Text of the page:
Improving the running game was "a point of emphasis" during the offseason and the results have manifested themselves in the form of substantially greater production.
Louisiana's health department said Wednesday that its evaluation of the state's Medicaid privatization was on target, despite criticism from the legislative auditor that it lacked key data and contained inconsistencies.
Restaurant could see ‘a little facelift,’ Bobby Butcher tells Daily Report.
Artificial sweeteners eyed; Scottish independence vote begins; Ford has cancer and more national and international news for Thursday, September 18, 2014.
Thursday's Blogs from the Bog!
Seriously, dude, we do. And since you’re ailing we thought we’d throw you a get-better-soon party.
Boho alive and well in every shape
Three bedroom River Oaks traditional or three bedroom Country Estates traditional home
The feds converge on your office, seizing records on several employees as part of a pay-for-plea investigation. WWYD? If you’re Mike Harson, you give yourself a $12k raise.
Attorney General Buddy Caldwell says he won't approve a Cameron Parish Police Jury resolution to hire outside attorneys for such a lawsuit until the resolution is amended. Caldwell's Sept. 15 letter says the resolution must make clear that those attorneys will represent the parish alone — not the state.
Acadiana's nightlife guide.
It’s football season and after back-to-back winless weekends for the Saints and the Cajuns many citizens are finding it difficult to be civil much less happy. Well, chew on this.
Considering his repeated stays in the local penal system, David Narcisse Jr. should have known that having a semiautomatic shotgun, even one given to him by a friend, wasn’t the brightest of ideas.
A state district judge on Tuesday threw out a last-minute retirement hike lawmakers gave to the state police superintendent, ending a political firestorm over a pension boost passed without public scrutiny on the last day of the legislative session.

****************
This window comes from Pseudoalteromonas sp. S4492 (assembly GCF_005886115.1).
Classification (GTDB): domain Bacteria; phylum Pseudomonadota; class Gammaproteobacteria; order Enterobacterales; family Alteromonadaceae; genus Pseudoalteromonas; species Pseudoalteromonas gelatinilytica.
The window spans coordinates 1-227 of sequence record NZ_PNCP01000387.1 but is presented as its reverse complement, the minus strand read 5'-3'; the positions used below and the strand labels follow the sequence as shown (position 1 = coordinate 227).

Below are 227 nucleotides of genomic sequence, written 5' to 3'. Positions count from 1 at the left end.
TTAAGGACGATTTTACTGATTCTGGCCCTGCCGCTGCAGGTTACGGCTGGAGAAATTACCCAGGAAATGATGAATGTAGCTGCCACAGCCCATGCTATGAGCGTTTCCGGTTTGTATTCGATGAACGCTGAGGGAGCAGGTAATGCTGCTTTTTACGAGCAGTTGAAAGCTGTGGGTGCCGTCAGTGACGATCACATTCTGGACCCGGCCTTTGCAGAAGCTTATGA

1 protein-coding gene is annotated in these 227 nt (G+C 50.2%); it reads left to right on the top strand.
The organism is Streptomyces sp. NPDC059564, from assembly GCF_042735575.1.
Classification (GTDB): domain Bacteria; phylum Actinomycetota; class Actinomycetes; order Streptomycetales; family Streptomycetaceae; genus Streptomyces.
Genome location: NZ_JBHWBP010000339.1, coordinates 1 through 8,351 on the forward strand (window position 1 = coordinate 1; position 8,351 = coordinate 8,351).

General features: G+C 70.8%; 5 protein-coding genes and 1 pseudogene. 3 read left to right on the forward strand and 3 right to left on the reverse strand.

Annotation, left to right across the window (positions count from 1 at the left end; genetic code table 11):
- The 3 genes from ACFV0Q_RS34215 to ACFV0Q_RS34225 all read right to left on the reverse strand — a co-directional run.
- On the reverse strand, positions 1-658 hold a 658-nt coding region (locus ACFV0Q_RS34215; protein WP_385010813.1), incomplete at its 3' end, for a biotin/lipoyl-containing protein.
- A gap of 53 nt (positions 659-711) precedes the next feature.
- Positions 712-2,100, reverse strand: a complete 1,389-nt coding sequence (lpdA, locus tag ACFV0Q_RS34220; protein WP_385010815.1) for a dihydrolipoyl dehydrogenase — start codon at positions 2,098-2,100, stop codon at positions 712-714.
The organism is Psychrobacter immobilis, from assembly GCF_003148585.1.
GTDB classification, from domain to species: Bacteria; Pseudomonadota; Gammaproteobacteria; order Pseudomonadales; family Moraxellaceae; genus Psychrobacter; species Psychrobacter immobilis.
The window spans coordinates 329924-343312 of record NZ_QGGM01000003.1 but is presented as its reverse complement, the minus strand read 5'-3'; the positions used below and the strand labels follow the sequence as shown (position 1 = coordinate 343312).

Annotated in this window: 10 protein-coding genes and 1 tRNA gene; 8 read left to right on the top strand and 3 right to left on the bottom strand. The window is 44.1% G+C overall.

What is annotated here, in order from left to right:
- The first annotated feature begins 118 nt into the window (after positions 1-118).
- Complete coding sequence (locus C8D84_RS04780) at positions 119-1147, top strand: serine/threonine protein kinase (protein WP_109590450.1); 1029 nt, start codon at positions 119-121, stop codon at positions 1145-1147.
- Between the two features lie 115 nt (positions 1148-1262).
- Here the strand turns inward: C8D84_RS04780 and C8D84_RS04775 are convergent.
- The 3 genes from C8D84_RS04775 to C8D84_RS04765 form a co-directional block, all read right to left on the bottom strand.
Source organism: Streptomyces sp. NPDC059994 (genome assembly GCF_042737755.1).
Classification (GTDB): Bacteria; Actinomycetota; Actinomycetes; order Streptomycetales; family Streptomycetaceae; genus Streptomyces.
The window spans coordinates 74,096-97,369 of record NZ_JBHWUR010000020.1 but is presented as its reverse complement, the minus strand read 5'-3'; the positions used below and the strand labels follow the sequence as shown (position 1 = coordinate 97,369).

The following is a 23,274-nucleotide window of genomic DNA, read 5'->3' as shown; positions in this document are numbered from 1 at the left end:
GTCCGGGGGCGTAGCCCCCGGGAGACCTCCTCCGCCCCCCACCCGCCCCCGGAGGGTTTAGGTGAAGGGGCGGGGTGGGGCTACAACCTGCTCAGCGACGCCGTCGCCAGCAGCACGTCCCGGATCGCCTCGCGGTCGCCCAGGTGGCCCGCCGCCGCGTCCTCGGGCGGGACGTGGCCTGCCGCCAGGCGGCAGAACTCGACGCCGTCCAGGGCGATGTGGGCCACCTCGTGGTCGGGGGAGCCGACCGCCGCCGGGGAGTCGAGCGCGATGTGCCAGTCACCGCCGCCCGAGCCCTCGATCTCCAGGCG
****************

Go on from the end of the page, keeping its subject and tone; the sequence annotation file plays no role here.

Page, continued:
The House has passed a bill to increase oversight of veterans' hospitals under construction, following a report that some medical centers take three years longer to complete than estimated and cost an extra $366 million per project.
Michelle D. Lavergne, who worked for the Lafayette law office of L. Clayton Burgess for 13 years, faces up to 10 years in prison.
Sonnier, former media buyer and account exec at Sides, joins Acadian companies as marketing specialist; Maggard, who most recently worked for Potenza, joins Russo as director of media and PR.
New recreation/fitness trend taking over old Crazy Charlie’s on Ambassador Caffery Parkway.
An obvious follow-up question for any Republican politician who accuses Democrats of being science deniers is one about science, to which Jindal bobbed and weaved like a welterweight champ.
The Lafayette City-Parish Council is expected to decide tonight (Tuesday) whether to go along with a proposal City-Parish President Joey Durel made in February’s State of the Parish Address and consolidate taxes for mosquito control and the parish health units into a broader tax program that would also cover animal control.
Jeff Gremillion delivers a touching eulogy, capturing the essence of his longtime friend.
U.S. District Judge Richard Haik has dismissed Greg Davis’ lawsuit against the LPSB, yet in his ruling, the federal judge doesn’t bite his tongue in pointing out the "threat" being posed by certain board members.